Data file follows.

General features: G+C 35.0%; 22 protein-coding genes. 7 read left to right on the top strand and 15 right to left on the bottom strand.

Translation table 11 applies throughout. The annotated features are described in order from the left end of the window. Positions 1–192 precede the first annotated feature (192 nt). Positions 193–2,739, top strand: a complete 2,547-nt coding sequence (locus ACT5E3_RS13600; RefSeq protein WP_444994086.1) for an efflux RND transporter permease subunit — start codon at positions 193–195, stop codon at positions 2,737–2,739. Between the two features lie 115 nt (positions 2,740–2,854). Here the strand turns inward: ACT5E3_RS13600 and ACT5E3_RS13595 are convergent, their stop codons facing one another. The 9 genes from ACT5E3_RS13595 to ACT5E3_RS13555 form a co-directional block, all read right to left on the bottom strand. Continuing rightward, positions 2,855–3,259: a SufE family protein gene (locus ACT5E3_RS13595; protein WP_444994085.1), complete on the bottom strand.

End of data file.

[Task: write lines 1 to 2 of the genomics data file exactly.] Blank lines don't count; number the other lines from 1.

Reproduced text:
General features: G+C 35.0%; 22 protein-coding genes. 7 read left to right on the top strand and 15 right to left on the bottom strand.

Translation table 11 applies throughout. The annotated features are described in order from the left end of the window. Positions 1–192 precede the first annotated feature (192 nt). Positions 193–2,739, top strand: a complete 2,547-nt coding sequence (locus ACT5E3_RS13600; RefSeq protein WP_444994086.1) for an efflux RND transporter permease subunit — start codon at positions 193–195, stop codon at positions 2,737–2,739. Between the two features lie 115 nt (positions 2,740–2,854). Here the strand turns inward: ACT5E3_RS13600 and ACT5E3_RS13595 are convergent, their stop codons facing one another. The 9 genes from ACT5E3_RS13595 to ACT5E3_RS13555 form a co-directional block, all read right to left on the bottom strand. Continuing rightward, positions 2,855–3,259: a SufE family protein gene (locus ACT5E3_RS13595; protein WP_444994085.1), complete on the bottom strand.